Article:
The Impacts of Computers on Anime

By J. Thompson, 1999

Oh yes, it's catalog time again. This time I'm going to keep this introduction very narrowly focused on The Big News of the year, so as to keep this from wandering all over the place. I'll probably do something a bit more expansive next time around ... but you can always go back into the archives to see something more like the history of Japanese Animation if you're so inclined. ŒNuff said.

This year is one of profound change in Japan, the likes of which haven't been seen since 1980. Like almost twenty years ago, the full impact of the shift won't be fully realized (or even really appreciated) for some years yet. Last time, it was the shift away from strong keyframes toward weaker drawings (but a lot more of them so that the animation looked smoother). What's so different this time, you may ask? One word: computers.

Now, I'm not saying that computers haven't already been involved in Japanese Animation. I'm not even going to say that they haven't been used to great effect before. I am saying, however, that the entire industry (particularly on the weekly TV front) is undergoing a sweeping change that will likely mean the demise of traditional cel-based animation. The more traditional work may and probably will continue (in movies) for some time yet, but those pretty cel paintings will become an ever more scarce commodity.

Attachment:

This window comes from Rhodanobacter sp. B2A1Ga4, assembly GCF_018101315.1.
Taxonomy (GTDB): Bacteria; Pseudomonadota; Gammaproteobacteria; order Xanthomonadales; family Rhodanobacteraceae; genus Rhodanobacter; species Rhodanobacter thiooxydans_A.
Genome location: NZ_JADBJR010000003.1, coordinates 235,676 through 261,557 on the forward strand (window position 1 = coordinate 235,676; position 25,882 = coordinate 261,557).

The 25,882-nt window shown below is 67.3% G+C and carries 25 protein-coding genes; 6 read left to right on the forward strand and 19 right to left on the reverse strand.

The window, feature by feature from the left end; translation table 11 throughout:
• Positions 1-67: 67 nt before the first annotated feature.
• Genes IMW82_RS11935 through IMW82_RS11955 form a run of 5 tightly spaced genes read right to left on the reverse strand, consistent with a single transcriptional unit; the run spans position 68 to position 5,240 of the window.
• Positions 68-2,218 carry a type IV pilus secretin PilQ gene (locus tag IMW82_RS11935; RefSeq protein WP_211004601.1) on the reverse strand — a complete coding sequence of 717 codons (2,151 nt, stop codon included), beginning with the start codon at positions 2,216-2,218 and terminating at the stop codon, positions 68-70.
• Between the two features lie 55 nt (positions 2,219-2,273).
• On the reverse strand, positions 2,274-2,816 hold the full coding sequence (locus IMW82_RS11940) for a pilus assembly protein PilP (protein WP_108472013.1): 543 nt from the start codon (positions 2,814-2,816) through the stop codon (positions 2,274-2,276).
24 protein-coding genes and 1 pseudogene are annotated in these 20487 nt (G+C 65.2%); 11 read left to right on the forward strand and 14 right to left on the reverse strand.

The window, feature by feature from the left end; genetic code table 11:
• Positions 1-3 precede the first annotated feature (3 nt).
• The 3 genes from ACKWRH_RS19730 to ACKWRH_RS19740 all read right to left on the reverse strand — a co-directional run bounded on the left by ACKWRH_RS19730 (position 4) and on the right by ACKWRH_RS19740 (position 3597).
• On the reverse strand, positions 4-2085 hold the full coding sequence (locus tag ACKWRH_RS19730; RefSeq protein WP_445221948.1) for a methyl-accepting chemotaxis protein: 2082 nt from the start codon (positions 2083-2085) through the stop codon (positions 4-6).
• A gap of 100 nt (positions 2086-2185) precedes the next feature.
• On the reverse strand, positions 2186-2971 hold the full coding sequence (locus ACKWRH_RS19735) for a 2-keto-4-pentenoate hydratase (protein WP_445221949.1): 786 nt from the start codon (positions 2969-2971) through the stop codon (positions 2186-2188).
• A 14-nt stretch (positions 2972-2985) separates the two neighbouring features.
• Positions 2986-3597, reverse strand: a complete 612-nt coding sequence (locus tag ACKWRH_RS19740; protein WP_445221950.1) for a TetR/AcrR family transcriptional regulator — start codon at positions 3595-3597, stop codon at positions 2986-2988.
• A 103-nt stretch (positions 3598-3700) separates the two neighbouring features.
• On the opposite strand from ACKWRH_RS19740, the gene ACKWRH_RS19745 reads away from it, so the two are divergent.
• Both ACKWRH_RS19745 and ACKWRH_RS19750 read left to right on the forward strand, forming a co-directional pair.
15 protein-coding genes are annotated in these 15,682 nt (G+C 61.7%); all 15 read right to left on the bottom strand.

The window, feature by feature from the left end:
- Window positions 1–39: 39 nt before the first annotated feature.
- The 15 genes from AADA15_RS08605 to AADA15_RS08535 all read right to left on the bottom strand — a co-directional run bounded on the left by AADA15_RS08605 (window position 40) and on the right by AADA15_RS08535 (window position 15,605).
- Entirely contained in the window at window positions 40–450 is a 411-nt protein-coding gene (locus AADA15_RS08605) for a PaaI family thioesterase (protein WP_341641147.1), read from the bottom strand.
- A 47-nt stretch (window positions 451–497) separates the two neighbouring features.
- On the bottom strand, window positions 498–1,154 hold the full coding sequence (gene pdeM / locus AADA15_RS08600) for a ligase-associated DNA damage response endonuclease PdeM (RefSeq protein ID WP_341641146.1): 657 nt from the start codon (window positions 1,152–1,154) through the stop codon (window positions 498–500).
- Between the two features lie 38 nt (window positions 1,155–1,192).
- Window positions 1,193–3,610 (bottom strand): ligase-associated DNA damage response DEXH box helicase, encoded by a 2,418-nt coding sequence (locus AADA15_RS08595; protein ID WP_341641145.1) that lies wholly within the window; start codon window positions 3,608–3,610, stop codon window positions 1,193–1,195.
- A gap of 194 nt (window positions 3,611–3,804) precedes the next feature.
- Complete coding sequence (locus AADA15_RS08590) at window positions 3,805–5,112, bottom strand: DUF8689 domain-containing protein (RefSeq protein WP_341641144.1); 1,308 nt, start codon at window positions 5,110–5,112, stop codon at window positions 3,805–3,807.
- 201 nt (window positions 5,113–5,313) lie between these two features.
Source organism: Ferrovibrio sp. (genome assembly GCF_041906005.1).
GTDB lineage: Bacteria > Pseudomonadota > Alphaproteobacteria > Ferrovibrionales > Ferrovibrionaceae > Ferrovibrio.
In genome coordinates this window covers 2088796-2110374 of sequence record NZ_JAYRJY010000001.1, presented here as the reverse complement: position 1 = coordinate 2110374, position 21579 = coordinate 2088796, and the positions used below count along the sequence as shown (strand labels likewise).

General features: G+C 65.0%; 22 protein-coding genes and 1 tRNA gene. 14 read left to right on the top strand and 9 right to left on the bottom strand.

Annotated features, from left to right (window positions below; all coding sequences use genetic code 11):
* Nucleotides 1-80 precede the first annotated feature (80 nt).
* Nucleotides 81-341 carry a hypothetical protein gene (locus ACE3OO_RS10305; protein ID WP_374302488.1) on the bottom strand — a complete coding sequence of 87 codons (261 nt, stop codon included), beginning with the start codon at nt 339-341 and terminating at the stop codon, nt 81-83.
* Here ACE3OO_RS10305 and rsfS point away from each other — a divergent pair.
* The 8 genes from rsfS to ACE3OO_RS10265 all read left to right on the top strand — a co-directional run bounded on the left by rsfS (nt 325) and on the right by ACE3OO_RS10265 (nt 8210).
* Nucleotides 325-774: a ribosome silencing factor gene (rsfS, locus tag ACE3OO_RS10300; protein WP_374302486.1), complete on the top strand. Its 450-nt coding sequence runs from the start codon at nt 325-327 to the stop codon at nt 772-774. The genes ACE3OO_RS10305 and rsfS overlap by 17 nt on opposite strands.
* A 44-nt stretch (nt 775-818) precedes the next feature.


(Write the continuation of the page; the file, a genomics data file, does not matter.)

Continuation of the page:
I can hear you all now: "But it won't be the same!!"

Know something? You're right. But if you've seen any of the newer shows now running in Japan, you already know that most of the space exterior shots are being done on computers. A lot of special effects are now done on computers. More subtly, many shows are now colored on computers. And, as time goes on, there will be more of all this. The very fabric of television animation is rapidly changing, and before this is all done, the closest thing to a cel will be a pencil sketch that is scanned into the computer for coloring. There are a lot of advantages to doing things this way: hand-painting cels (always a difficult and fairly expensive process) can be eliminated in favor of flood-filling scanned artwork. Since a lot of the "personality" of the drawing is done at the pencil stage, and it is this very pencil drawing which is scanned into the computer, the link to what you know will not be impacted as much as many of you think ... it's merely the production process which is changed and streamlined. No longer will small armies of people be needed to create those cels. There won't be the (otherwise very real) danger that cels will be shot in the wrong order, or damaged before they can be recorded on film. This all means that lead times can be shortened and budgets reduced. Theoretically, there will be more room for experimentation. Things will be possible under the time constraints of a weekly show that were never possible before. It might even mean that some of the more talented people coming up in the ranks will be given a shot at the big time sooner and thus usher in the next boom. Like everything, though, there is a downside ... to accomplish this transition, the very look of animation will change. Some of it will be difficult to notice. Some of it will be very positive. Some of it will also be negative.